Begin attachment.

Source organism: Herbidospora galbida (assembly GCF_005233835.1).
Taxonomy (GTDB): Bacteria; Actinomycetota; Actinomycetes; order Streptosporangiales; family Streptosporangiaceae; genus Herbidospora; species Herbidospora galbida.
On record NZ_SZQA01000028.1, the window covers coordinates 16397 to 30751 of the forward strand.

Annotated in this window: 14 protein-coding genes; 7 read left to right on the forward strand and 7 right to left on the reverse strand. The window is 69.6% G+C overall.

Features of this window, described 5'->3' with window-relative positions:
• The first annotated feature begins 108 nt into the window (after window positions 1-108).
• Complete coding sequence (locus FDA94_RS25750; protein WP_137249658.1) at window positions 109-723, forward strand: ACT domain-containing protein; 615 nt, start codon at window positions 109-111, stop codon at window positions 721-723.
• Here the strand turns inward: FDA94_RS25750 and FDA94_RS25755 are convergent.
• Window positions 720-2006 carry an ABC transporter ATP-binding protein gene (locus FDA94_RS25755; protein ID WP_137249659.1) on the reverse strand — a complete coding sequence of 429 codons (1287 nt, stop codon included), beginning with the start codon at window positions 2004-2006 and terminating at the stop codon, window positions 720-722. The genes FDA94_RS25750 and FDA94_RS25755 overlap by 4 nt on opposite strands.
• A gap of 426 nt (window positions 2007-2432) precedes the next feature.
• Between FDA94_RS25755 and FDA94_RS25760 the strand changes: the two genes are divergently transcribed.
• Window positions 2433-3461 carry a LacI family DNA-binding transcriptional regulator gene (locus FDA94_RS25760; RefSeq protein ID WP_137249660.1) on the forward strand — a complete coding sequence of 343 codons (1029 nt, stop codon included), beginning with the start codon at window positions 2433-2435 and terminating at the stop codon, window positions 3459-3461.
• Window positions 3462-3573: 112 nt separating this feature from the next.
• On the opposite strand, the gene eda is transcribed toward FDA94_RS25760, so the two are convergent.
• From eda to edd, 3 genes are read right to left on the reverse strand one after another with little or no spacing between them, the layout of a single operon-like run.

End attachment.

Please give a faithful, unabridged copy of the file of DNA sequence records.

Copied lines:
Source organism: Herbidospora galbida (assembly GCF_005233835.1).
Taxonomy (GTDB): Bacteria; Actinomycetota; Actinomycetes; order Streptosporangiales; family Streptosporangiaceae; genus Herbidospora; species Herbidospora galbida.
On record NZ_SZQA01000028.1, the window covers coordinates 16397 to 30751 of the forward strand.

Annotated in this window: 14 protein-coding genes; 7 read left to right on the forward strand and 7 right to left on the reverse strand. The window is 69.6% G+C overall.

Features of this window, described 5'->3' with window-relative positions:
• The first annotated feature begins 108 nt into the window (after window positions 1-108).
• Complete coding sequence (locus FDA94_RS25750; protein WP_137249658.1) at window positions 109-723, forward strand: ACT domain-containing protein; 615 nt, start codon at window positions 109-111, stop codon at window positions 721-723.
• Here the strand turns inward: FDA94_RS25750 and FDA94_RS25755 are convergent.
• Window positions 720-2006 carry an ABC transporter ATP-binding protein gene (locus FDA94_RS25755; protein ID WP_137249659.1) on the reverse strand — a complete coding sequence of 429 codons (1287 nt, stop codon included), beginning with the start codon at window positions 2004-2006 and terminating at the stop codon, window positions 720-722. The genes FDA94_RS25750 and FDA94_RS25755 overlap by 4 nt on opposite strands.
• A gap of 426 nt (window positions 2007-2432) precedes the next feature.
• Between FDA94_RS25755 and FDA94_RS25760 the strand changes: the two genes are divergently transcribed.
• Window positions 2433-3461 carry a LacI family DNA-binding transcriptional regulator gene (locus FDA94_RS25760; RefSeq protein ID WP_137249660.1) on the forward strand — a complete coding sequence of 343 codons (1029 nt, stop codon included), beginning with the start codon at window positions 2433-2435 and terminating at the stop codon, window positions 3459-3461.
• Window positions 3462-3573: 112 nt separating this feature from the next.
• On the opposite strand, the gene eda is transcribed toward FDA94_RS25760, so the two are convergent.
• From eda to edd, 3 genes are read right to left on the reverse strand one after another with little or no spacing between them, the layout of a single operon-like run.